In the research programme ‘Communities, interactions and communications in ecosystems’, the complex and interdisciplinary approach, which is essential for integrative studies at the ecosystem level, will allow us to address the core scientific questions, as well as issues that are central to the sustainable development of human society. Research programme is divided into two interconnected workpackages that complement each other. In workpackage ‘Biodiversity: processes and patterns’ our research will focus on patterns of morphological, genetic, physiological, ecological and behavioural diversity, as well as processes inducing divergence between natural populations in maintaining biological diversity of target ecosystems. The main goal is to reveal the key evolutionary and ecological mechanisms underlying biodiversity patterns. The research activities in workpackege ‘Ecosystem management’ are aimed to define waypoints of sustainable development, ensuring biodiversity conservation at different levels and sustainable use of renewable natural resources. By integrating knowledge across different levels of biological organisation we are paving the way for innovative solutions. In particular, we wish to emphasize the following original contributions: Ground-breaking studies of vibrational communication carried out on diverse, but hitherto largely neglected model groups will provide much needed novel insights into mechanisms that are of crucial importance for understanding evolutionary processes. We expect that detailed studies of reciprocal exchange of signals between the sexes will reveal the significance of potentially major, but largely overlooked evolutionary mechanisms of sexual communication systems and ultimately, speciation. Investigations of vibrational communication networks will have a profound impact on general perception and understanding of this signalling modality. Since this is the most widespread and diverse form of acoustic communication the expected results will provide critical new insights that are central to our understanding of communication in general. Moreover, we pioneered the research on exploitation of vibrational signals in pest management and our results obtained so far have already opened a new field of research at the interface between basic and applied science. With the ongoing research within the programme we will further develop innovative, alternative approaches to manage insect pests that rely on vibrational communication. We expect to uncover new phenomena in species interactions as undergoing co-evolution between native and alien species and multi-trophic effects of predatory interactions based on key species in the ecosystems. Furthermore, the novel approach, which we will apply within the programme, is a development of species trait system using fundamental and physiological niches, which is crucially important to assess and predict species response to environmental changes. The great value of such approach is that it can be applied elsewhere and takes into account also environmental changes, such as global warming and habitat degradation processes. The new aspects of the species ecological niche were developed on basis of the previous research of alien species, the effects of global warming and the global increase in human population, which is reflected in the accelerated urbanization and increased exploitation of natural resources over the limits of their capacity. We expect that the research results will lead to a more reliable evaluation of the consequences of these changes and therefore contribute to the development of measures for the sustainable development of human society. Moreover, the results will clearly show the degree of species extinction in the future and consequences of these extinctions for the human population. Interdisciplinary research of the ecotones between surface and groundwater (i.e. hiporheic) will upgrade the knowledge as it will deepen the understanding of the lin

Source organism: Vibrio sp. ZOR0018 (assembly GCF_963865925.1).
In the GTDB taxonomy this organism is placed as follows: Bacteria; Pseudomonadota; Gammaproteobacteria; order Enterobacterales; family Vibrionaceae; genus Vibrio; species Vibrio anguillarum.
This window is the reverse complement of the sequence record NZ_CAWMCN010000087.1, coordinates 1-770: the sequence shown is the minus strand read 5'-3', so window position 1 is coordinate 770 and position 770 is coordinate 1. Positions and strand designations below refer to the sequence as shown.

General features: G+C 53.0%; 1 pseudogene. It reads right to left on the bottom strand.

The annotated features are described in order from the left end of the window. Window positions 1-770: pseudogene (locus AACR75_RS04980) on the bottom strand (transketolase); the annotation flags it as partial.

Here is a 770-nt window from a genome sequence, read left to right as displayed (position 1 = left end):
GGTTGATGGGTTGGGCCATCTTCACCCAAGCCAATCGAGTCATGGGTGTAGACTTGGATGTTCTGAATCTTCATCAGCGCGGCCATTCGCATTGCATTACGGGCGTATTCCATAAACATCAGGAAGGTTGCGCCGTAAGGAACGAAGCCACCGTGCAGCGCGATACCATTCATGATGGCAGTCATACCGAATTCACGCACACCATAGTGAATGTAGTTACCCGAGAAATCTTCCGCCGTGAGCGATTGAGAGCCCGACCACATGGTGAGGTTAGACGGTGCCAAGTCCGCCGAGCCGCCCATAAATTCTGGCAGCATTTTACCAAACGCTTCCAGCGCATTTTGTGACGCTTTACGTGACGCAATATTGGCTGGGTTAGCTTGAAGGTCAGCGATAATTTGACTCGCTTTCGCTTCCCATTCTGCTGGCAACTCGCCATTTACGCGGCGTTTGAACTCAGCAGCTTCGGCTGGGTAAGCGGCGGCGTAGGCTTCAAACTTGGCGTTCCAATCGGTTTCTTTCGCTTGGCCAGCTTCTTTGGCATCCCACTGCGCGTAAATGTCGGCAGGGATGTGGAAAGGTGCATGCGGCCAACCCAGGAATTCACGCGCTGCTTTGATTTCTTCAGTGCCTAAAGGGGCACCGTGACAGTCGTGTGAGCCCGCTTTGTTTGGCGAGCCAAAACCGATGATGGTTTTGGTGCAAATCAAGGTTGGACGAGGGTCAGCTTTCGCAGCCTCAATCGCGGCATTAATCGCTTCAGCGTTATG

Significance for the country